Along with other River Region manufacturers, Burns says HMMA is ready to assist by providing guidance on curriculum that can better prepare students for manufacturing careers. In addition to the industry’s efforts, groups like Central AlabamaWorks are pitching in too. The nonprofit organization’s mission is to “facilitate a system that provides business and industry with job seekers and students who have received the education and training that aligns with their needs throughout the region.” To accomplish this, the Council (composed of 26 voting members, leaders in education, chambers of commerce and other economic development organizations, nonprofits, plus state and local government agencies) focuses on schools, promoting the multiple positives awaiting students in manufacturing through its Educator Workforce Academy. “It is impossible for educators to tell students what careers are available if they don’t know, so we make it our goal to educate our educators on the world of possibilities,” Prutzman said. “We believe ‘You cannot be what you cannot see.’”
Another complementary program is the organization’s Career Discovery, an in-person event that gives students hands-on experience with businesses. (COVID restrictions meant 2020’s events were held virtually, but the hope is to return to Trenholm State Community College, the event’s host in past years, when it’s safe to do so.)
Anita Archie, Interim President at Trenholm State Community College stressed that a unified vision and collaboration between multiple parties, including education and industry itself, are essential ingredients in any workforce issue solution. “We must have collaborative conversations among business and industry, elected leadership, K-12, two-year colleges and four-year universities assessing workforce needs for our region. This includes examining workforce availability, talent development, barriers to developing that talent and in turn, working holistically together to address these issues,” she said. Trenholm State is doing its part by continually evaluating its offerings to make certain they remain in-line with industry demands. “Advisory committees for our programs are serving as an asset to stay abreast of workforce needs,” Archie said. “Workforce staff frequently attend advisory committee meetings to ensure they are knowledgeable of the needs of local business and industry. All employees are also involved in community activities such as civic organizations, workforce development entities, chamber of commerce events, as well as many others where they network with leaders of local business and industry to discuss their needs and determine if Trenholm is meeting those needs.”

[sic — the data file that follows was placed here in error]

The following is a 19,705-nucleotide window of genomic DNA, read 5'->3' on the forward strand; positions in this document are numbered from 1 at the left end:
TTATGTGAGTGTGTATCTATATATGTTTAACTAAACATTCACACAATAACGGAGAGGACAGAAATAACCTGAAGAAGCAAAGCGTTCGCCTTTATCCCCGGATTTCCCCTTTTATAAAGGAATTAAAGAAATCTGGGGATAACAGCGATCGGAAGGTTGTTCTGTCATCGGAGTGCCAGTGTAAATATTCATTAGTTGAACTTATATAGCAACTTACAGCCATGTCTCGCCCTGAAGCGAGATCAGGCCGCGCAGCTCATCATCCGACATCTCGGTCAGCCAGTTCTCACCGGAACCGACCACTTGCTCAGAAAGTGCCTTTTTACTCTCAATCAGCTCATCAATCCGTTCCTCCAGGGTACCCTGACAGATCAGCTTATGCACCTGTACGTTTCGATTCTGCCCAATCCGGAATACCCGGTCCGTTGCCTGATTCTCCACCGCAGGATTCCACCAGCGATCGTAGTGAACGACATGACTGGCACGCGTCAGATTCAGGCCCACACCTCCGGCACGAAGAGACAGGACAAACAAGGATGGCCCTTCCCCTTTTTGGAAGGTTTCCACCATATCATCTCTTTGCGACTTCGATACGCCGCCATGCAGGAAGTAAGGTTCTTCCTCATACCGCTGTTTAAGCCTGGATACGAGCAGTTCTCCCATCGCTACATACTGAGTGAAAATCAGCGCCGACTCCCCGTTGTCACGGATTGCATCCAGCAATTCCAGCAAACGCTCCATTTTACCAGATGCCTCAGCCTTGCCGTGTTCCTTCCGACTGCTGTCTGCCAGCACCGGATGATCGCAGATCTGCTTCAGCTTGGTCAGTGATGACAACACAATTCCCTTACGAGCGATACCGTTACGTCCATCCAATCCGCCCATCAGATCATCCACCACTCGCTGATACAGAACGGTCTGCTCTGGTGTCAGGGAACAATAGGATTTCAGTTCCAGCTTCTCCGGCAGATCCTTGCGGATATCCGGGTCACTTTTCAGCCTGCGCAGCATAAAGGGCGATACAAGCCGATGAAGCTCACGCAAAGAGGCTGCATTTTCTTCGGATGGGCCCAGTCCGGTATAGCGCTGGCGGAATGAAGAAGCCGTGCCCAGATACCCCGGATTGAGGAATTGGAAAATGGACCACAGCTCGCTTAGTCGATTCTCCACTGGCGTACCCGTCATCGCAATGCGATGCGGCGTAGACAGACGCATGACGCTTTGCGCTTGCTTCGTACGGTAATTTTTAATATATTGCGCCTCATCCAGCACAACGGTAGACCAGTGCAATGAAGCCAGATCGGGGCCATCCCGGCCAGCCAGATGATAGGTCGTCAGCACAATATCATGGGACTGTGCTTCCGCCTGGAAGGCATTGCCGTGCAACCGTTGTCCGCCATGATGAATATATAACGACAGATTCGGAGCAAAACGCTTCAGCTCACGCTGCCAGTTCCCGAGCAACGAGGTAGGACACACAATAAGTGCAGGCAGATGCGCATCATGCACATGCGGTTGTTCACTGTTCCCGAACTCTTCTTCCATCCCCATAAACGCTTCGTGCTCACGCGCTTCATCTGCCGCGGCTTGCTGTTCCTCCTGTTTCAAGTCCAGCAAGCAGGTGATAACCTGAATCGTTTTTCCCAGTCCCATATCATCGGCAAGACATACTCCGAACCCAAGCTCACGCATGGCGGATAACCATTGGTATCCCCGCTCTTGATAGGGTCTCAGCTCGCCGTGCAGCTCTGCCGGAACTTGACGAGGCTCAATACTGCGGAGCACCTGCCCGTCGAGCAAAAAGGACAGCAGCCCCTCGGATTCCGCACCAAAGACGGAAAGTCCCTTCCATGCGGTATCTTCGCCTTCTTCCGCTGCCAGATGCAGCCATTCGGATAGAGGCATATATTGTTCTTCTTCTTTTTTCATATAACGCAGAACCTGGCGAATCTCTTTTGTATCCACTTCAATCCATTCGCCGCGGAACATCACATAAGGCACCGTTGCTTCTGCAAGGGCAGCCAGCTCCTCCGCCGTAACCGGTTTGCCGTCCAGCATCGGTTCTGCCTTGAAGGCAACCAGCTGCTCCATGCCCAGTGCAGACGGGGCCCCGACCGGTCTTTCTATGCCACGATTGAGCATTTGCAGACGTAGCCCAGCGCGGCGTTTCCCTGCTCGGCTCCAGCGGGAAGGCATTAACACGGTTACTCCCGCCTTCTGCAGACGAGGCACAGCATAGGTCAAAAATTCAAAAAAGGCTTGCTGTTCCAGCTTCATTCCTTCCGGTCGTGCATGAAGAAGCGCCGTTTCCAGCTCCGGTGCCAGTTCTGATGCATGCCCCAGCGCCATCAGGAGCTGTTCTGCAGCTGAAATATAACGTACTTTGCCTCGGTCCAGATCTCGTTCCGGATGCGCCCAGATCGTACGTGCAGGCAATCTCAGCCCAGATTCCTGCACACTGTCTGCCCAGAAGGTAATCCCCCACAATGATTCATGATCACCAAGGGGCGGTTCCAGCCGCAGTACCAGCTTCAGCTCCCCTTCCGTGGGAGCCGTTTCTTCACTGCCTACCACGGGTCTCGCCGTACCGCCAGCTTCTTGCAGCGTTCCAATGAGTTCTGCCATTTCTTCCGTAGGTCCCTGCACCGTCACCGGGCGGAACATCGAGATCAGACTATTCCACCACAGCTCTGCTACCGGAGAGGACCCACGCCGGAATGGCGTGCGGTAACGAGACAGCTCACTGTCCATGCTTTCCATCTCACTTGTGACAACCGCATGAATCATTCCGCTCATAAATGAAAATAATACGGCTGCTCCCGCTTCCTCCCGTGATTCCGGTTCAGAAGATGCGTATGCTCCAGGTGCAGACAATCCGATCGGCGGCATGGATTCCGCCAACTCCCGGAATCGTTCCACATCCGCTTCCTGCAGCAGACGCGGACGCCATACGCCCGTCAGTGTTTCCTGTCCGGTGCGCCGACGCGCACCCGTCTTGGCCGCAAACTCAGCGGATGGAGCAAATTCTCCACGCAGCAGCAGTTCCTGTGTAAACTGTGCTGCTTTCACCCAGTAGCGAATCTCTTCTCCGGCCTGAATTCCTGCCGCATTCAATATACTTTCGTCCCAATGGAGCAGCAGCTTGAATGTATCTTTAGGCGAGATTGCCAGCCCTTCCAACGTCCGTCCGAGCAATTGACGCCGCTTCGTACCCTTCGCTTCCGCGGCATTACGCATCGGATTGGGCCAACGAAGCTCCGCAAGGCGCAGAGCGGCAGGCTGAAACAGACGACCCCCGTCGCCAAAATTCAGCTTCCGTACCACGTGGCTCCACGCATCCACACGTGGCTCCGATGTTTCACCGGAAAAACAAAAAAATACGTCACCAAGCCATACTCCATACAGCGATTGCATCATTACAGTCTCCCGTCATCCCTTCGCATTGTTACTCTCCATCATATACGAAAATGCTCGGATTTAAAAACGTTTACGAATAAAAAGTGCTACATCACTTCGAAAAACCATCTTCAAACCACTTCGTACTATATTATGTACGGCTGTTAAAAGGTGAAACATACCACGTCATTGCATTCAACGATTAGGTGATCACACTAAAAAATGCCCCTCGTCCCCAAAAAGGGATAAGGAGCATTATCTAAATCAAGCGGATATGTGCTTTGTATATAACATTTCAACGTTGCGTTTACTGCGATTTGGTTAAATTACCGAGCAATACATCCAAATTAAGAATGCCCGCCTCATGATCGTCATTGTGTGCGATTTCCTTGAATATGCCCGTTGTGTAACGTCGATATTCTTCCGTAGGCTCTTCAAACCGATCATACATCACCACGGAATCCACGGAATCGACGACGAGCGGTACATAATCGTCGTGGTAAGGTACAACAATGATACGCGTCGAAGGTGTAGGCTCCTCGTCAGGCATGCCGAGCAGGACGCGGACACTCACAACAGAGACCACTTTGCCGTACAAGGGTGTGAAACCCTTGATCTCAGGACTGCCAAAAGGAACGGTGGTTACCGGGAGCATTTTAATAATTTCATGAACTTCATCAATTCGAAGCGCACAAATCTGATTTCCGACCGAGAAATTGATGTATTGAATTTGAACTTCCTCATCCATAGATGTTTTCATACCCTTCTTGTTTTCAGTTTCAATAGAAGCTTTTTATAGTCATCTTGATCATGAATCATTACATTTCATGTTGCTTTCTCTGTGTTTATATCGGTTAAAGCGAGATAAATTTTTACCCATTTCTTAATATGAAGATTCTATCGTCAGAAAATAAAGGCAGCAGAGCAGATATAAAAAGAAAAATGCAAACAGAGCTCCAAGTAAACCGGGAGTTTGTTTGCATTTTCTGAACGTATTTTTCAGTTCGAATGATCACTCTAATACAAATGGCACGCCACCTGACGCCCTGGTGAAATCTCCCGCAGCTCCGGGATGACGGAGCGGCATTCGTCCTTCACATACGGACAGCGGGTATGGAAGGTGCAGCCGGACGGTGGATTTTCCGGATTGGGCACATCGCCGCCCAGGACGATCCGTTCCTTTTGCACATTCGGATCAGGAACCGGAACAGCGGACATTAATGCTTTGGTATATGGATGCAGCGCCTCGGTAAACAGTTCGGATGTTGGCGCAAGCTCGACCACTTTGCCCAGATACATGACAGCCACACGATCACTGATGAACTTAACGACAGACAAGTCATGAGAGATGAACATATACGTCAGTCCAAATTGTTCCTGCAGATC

Friday applauded such work, claiming it’s a critical piece of the puzzle. “Alabama graduates 50,000 students from high school each year and 30,000 go to college, but what about the other 20,000? They need to have their aptitudes identified; they need to see career paths, and they need to see the training to that path,” he said. “As a region, if we can improve linking our education to the demands of our industry, that helps us all, the employer and potential employees.”
While some Montgomery manufacturing companies have been here for decades – Whitfield Foods has been making its sweet Alaga syrup here for more than a century – others are newer arrivals, and all of them are using the latest and greatest technology to produce their products. The culture of innovation this fosters is a valuable contribution to the community too. “Advanced manufacturing uses cutting-edge technology, and these highly skilled employees serve to advance the technology capital of the River Region,” said Prutzman.
Burns outlined the next-gen tech used at HMMA. “We are at the beginning stages of using big data and artificial intelligence to enhance our manufacturing capabilities. We are evaluating advanced information technology programs to effectively manage the logistics and parts flow to successfully build five different vehicles on the same assembly line,” he said. With the company producing more than 1,500 vehicles every day, these technologies are crucial to identify and prevent potential road bumps that could slow production.